In the current Christian Century I review Zora Neale Hurston’s “new” book, Barracoon. It’s the record of her interviews with the last survivor of the transatlantic slave trade, a man whose English name was Cudjo Lewis and whose African name was Kossola. He tells Hurston about his ancestors, his abduction by the King of Dahomey […]

While Mary’s circumstances are unique, her restoration to respectability is part of a larger trend. The gold-hearted prostitute of legend fit in rather well with a long scholarly tradition that located the followers of Jesus and the first Christian communities in the underclass of the Roman world. Christianity thrived, historians once argued, among the oppressed: slaves, landless laborers, women and people with disabilities. Lately this image of a lumpenproletariat church has been dramatically gentrified.

There is an irony in the process of becoming a pastor. You start out with a heart full of simple faith, and you learn that most of what you think you know about the Bible or Christianity is different, or even just plain wrong. You start out wishing only to glorify God, and yet you learn gradually to take pride in your own gifts. Maybe you hardly thought about that sermon, but someone told you it was exactly what she needed to hear. Maybe it was a merely dutiful hospital visit to you, but you said something that made the old man weep tears of relief. You set out to be the least and the servant of all, and yet you end up comparing yourself with your colleagues, or demeaning the simple faith that brought you there.

I say all of this as someone who has been on every side of this very human struggle: offending, offended against, passive bystander, participant in a mob mentality. That’s human life. We are always being asked to hear, to judge, to act. And the way we do these things implicates us very deeply. It cuts to the heart of who we think we are. It is painful to cut off that part of us that cannot bear to be wrong. 

I’m excited to be visiting two Chicago churches in October to talk about Sacred Signposts: Words, Water, and Other Acts of Resistance. First up will be Augustana Lutheran Church and Lutheran Campus Ministry in Hyde Park, a place that’s very important to me. The Wednesday night services in Lent brought me to worship for good, […]

When the great theologian Thomas Aquinas wrote about the sacraments, he wrote about them as the way God gives us grace. “Now the gift of grace,” he wrote, “surpasses every capability of created nature, since it is nothing short of a partaking in the divine nature.” This is a professional way of saying that grace is the gift we can’t get for ourselves because it is beyond our capability. It is the way we embrace the very nature of God. It is the way that the invisible, eternal Father comes to live inside of us, like a radioactive tracer that outlives our own flesh.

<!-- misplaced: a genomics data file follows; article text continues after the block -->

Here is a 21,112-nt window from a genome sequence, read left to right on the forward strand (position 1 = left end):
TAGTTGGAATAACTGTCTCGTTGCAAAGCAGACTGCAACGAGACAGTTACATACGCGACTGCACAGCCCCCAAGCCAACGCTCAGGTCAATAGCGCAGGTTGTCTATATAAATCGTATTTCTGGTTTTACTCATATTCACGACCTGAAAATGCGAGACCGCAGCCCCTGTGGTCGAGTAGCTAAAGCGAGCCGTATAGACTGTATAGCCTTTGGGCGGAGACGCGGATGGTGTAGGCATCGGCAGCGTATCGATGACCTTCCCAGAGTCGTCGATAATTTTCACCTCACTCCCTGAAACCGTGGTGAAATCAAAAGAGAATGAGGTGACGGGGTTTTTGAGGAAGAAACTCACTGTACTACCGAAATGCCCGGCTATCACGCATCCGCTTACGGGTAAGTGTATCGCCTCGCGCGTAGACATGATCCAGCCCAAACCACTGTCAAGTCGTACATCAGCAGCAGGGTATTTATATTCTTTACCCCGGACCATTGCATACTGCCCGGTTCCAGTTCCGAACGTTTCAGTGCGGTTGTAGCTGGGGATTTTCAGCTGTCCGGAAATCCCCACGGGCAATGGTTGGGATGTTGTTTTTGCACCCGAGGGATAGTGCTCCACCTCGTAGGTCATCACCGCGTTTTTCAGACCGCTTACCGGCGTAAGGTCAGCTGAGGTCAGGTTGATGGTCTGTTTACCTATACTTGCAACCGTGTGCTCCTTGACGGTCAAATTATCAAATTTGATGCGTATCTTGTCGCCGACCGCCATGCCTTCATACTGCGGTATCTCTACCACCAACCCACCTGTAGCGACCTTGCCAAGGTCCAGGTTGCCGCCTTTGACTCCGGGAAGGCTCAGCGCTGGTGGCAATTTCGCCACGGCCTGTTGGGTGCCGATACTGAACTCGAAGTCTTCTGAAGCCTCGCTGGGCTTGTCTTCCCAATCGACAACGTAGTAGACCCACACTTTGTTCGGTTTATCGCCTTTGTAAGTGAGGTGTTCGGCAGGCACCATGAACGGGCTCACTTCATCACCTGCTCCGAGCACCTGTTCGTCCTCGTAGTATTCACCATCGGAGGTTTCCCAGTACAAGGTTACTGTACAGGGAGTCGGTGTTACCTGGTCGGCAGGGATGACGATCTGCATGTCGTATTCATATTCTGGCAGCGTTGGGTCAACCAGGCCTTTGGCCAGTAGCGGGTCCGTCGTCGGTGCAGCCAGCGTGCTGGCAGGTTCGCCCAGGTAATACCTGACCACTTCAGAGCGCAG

And it’s funny—it seems that no one can think about these words for more than a few minutes without turning them into a problem that has to be solved. What did Jesus mean? Was he referring to the meal his disciples shared, the sacrament of bread and wine? Or was he talking about eating and drinking as a metaphor for believing in him?

So Jesus lets you say no—to him and to each other. He invites his disciples to leave. He does this without blame or resentment. He doesn’t call out after the people who are leaving, “You’ll be sorry!” And if the twelve had walked away discouraged, he would have found new disciples. He would have raised up a body for himself in the world somehow. He will find a way to share his eternal life with this hungry, bleeding, sinful world. Someone, somehow, will answer.

It’s an amazing thought to me, after so many Sundays and festivals of watching or making it happen:

God and humanity are joined in Jesus Christ;

Jesus Christ is joined to the bread and wine;

and then when we eat the bread and drink the wine, Jesus Christ is joined to us.

God comes down to earth, and we are lifted up to heaven.

God stoops to enter under our roof, and we are raised up to our full stature in the vast temple of God’s kingdom.

All so that we would not be left without comfort. So that we would not be left to worship an absent Christ.

Now when a crowd shows up in ancient literature, it usually stands for human nature at its most basic and unimproved. The crowd is not very smart. The crowd is not very patient. The crowd is not very reasonable. The crowd is prone to fear. The crowd is fickle and impulsive. The crowd is like a child: when it hasn’t had a good night’s sleep and something to eat, it can become difficult.